Exploring the Design Space of Metal Logos

Illegible Semantics

Take me straight to: Background | Results | What’s Next? | Conclusion


Metal logos can be by turns gaudy, uncouth, or nearly illegible. Yet, these logos work: they communicate sophisticated notions of genre and emotional effect. Now if you’re a metalhead, you already know that. But it has never been investiged scientifically that Metal logos actually tell a story – even if it’s not always immediately apparent. Well, not until now, that is.


We, a group of international researchers and myself, worked on a paper on Metal logo design that was submitted to and accepted by the alt.VIS workshop at IEEE VIS, the premier forum for Visualization and Visual Analytics research. alt.VIS

On Sunday October the 24th of 2021, we presented our work to the Visualization community, and the feedback we have received from its members has been overwhelmingly positive.


What we did, and why did it, is best explained in the paper, but the short of it is that –

  • we worked on a framework, which we dubbed the “Dimensions of Doom,” to help characterize “illegible” band logos. To test and further develop this, I created almost 50 logos of the same word (VIS) in various genre-representative styles.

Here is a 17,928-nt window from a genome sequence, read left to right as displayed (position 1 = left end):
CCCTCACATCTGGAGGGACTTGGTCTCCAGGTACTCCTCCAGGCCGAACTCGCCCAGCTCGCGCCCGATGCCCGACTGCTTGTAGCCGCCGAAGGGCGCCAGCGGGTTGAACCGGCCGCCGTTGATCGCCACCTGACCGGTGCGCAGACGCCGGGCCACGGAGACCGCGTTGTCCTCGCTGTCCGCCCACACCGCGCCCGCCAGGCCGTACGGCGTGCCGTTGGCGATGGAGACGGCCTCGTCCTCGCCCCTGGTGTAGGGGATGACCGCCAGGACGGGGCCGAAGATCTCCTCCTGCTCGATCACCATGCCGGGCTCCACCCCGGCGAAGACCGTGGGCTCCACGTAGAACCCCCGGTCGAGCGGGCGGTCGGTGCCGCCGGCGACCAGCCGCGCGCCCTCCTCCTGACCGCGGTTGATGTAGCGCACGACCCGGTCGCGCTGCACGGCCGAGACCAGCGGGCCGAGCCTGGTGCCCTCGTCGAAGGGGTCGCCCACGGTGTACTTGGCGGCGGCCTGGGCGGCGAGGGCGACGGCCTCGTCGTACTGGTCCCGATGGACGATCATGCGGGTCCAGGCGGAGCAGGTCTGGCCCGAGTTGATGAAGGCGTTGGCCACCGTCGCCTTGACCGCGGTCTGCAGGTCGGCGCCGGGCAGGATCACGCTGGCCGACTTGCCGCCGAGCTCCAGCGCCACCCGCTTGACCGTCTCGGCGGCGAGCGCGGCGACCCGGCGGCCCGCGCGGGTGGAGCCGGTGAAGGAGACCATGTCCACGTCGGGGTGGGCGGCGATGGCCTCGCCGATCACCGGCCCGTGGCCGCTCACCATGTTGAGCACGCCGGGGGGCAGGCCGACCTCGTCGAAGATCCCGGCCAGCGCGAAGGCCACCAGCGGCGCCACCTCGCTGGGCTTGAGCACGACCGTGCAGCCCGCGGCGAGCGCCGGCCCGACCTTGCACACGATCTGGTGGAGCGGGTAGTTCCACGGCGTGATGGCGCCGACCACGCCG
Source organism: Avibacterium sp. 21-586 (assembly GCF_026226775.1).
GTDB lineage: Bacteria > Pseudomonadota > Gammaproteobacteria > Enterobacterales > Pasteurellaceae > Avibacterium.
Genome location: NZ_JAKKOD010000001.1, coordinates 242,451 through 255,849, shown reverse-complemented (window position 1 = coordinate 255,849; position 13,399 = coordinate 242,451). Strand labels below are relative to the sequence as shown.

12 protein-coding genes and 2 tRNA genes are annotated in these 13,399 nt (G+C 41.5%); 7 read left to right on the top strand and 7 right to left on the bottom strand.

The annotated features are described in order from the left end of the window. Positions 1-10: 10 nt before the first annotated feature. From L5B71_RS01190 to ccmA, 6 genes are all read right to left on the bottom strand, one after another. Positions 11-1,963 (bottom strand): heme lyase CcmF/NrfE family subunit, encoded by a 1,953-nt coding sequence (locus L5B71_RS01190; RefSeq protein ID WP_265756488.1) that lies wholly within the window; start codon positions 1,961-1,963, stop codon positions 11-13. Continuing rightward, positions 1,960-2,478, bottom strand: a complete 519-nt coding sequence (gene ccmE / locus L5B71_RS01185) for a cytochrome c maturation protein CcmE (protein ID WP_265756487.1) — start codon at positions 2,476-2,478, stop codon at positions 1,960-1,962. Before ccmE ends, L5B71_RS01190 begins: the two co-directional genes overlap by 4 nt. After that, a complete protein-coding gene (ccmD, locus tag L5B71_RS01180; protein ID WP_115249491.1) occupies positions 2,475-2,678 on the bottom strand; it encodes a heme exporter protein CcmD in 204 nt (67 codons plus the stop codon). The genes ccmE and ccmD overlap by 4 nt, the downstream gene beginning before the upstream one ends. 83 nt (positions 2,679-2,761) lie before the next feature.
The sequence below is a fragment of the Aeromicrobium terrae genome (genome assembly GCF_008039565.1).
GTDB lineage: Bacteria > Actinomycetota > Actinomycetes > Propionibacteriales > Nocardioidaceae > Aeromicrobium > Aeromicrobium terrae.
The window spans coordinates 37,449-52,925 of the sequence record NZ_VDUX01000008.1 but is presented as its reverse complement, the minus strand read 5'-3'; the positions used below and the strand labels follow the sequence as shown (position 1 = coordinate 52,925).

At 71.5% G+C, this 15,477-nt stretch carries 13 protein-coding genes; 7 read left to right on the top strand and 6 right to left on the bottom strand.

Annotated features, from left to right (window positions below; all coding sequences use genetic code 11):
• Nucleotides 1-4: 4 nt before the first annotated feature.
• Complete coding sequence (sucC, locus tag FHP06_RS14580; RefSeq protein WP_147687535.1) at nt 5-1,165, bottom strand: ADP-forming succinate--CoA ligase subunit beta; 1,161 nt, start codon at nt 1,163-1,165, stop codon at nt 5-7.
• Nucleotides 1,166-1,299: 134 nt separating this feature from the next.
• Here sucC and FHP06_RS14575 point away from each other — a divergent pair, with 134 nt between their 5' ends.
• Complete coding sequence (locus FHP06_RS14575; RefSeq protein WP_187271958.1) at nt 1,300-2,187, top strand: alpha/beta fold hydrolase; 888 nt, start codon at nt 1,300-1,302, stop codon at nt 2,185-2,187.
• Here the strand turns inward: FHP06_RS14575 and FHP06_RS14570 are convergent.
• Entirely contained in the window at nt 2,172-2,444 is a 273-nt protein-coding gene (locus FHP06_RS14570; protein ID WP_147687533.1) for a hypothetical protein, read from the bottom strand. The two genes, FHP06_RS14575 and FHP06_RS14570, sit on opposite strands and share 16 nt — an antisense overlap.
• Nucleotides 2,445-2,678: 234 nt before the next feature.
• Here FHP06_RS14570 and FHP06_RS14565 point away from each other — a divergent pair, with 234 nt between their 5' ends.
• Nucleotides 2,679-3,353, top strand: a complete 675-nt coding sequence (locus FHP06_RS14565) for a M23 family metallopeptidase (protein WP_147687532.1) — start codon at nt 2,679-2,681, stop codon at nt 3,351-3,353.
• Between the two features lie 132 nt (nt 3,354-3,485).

• we developed a web tool that is based on machine learning that (1) allows the user to explore a “cloud” of thousands of existing band logos that were scraped from Encyclopaedia Metallum and (2) group them based on certain characteristics such as genre, color, and “image-likenes.”

The main result of the paper is that we can now say that there is definitely more to designing Metal logos than just making them as unreadable as possible; that there is indeed a visual language in the logos, which may have implications for visualization research topics.

But don’t believe us; see for yourself! The paper’s available open access; you download a PDF version here.

Its website companion, which contains a link to the MetalVis web tool and a tutorial on how to use it, can be can be found here.

What’s Next?

In the future, we plan to continue working to both extend, refine, and unify our parallel approaches. Doing this should help us get a better understanding of how visual style creates meaning in band logos.

To this end, additional interactive features and filter options will be added to the web tool (such as geography or our Dimensions of Doom). The Dimensions of Doom, too, are a work in progress and not a gospel that can’t be changed. In fact, we already have some ideas for future changes and improvements.


We see a potential that reaches beyond logo design and the Metal industry at large. Further work may indeed well lead to an expanding knowledge of visual rhetoric and its history.

Based on our preliminary study, we may already cautiously suggest that literal legibility – that is legibility understood in terms of clarity and efficiency – is not the be-all-end-all of textual information visualization, contrary to what common wisdom says on the matter.